Licklider’s paper ends with a discussion about the problem of language. Automatic speech production and recognition was one of Licklider’s research specialties. How many vocabulary words would be required for “real-time interaction on a truly symbiotic level” to take place between man and machine? Would 2,000 words be enough? Such questions would require the expertise of acousticians and linguists. What would it take for humans and machines to communicate with each other through formal language?
Strangely enough, the problem of language has been a puzzle for philosophers for centuries. How can anyone use language effectively to grasp the complexities of the universe? Aristotle said that formal knowledge begins with the establishment of definitions and proceeds to an analysis of various levels of cause-and-effect. Frankly, we have trouble enough teaching other humans to think critically. How can we possibly impart this skill to a computer?
Symbiosis vs. AI
Licklider distinguished between “Mechanically Extended Man” – and by extension, electronically extended man – and “Artificial Intelligence.” And he acknowledged the limitations of his vision: “Man-computer symbiosis is probably not the ultimate paradigm for complex technological systems.” He seemed to recognize that artificial intelligence would grow in prevalence in time. To what extent would artificial intelligence be capable of rivaling human intellectual performance in the future?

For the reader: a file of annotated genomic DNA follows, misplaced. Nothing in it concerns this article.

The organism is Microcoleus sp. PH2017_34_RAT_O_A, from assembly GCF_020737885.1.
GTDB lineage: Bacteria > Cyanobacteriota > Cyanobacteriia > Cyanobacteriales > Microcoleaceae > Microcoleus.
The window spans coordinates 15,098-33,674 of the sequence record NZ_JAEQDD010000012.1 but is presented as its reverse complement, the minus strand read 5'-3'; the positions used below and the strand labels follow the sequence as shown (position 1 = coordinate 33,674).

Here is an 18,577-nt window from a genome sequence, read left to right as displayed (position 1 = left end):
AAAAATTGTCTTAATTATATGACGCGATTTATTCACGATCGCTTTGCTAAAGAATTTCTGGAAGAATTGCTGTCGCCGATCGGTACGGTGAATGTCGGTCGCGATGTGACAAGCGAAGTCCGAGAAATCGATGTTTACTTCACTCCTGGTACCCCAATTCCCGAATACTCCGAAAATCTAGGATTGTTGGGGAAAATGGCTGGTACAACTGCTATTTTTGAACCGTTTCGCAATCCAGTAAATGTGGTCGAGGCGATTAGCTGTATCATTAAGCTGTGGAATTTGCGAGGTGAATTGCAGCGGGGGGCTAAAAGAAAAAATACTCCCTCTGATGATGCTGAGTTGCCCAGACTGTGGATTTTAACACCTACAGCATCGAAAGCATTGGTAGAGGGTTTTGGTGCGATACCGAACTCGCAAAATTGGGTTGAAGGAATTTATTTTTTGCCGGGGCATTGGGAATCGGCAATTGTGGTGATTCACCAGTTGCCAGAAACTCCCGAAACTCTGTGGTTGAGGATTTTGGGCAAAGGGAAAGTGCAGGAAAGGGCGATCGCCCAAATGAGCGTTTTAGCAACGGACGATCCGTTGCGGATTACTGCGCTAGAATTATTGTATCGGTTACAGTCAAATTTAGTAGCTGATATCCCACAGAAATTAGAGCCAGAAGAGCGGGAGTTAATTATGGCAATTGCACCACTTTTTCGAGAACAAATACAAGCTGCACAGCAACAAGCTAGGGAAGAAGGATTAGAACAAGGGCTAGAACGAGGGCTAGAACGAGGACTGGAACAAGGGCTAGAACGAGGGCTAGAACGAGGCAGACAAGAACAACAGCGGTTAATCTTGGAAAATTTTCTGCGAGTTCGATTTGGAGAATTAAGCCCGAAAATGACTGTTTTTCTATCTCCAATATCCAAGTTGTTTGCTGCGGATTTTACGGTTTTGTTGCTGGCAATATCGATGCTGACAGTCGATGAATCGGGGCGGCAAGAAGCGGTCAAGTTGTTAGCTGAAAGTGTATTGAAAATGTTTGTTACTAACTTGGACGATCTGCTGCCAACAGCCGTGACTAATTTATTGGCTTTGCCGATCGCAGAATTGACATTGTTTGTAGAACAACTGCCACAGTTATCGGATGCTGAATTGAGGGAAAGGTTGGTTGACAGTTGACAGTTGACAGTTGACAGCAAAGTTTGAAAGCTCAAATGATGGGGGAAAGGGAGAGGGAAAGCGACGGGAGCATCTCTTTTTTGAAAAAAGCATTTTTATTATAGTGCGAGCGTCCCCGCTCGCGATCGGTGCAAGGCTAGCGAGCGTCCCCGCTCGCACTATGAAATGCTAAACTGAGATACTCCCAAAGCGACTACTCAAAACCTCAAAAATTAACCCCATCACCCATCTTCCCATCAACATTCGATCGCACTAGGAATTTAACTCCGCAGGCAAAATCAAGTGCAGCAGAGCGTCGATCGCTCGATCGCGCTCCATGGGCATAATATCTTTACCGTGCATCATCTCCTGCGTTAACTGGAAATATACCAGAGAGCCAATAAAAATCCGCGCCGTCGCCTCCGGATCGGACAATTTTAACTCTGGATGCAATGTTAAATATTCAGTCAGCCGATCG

AI may have some limitations of its own. Consider “Lady Lovelace’s objection” and the imitation game known as the “Chinese room.” I wrote about these things in this space in an article called “Thinking Machines: The Artificial Intelligence Debate.” Lovelace may be right that we should not construe computers to have the capacity to “originate anything.” But the symbiotic partnership of “single-minded” machines and “noisy, narrow-band” humans seems to be doing pretty well so far. I’d say J.C.R. Licklider was right on target.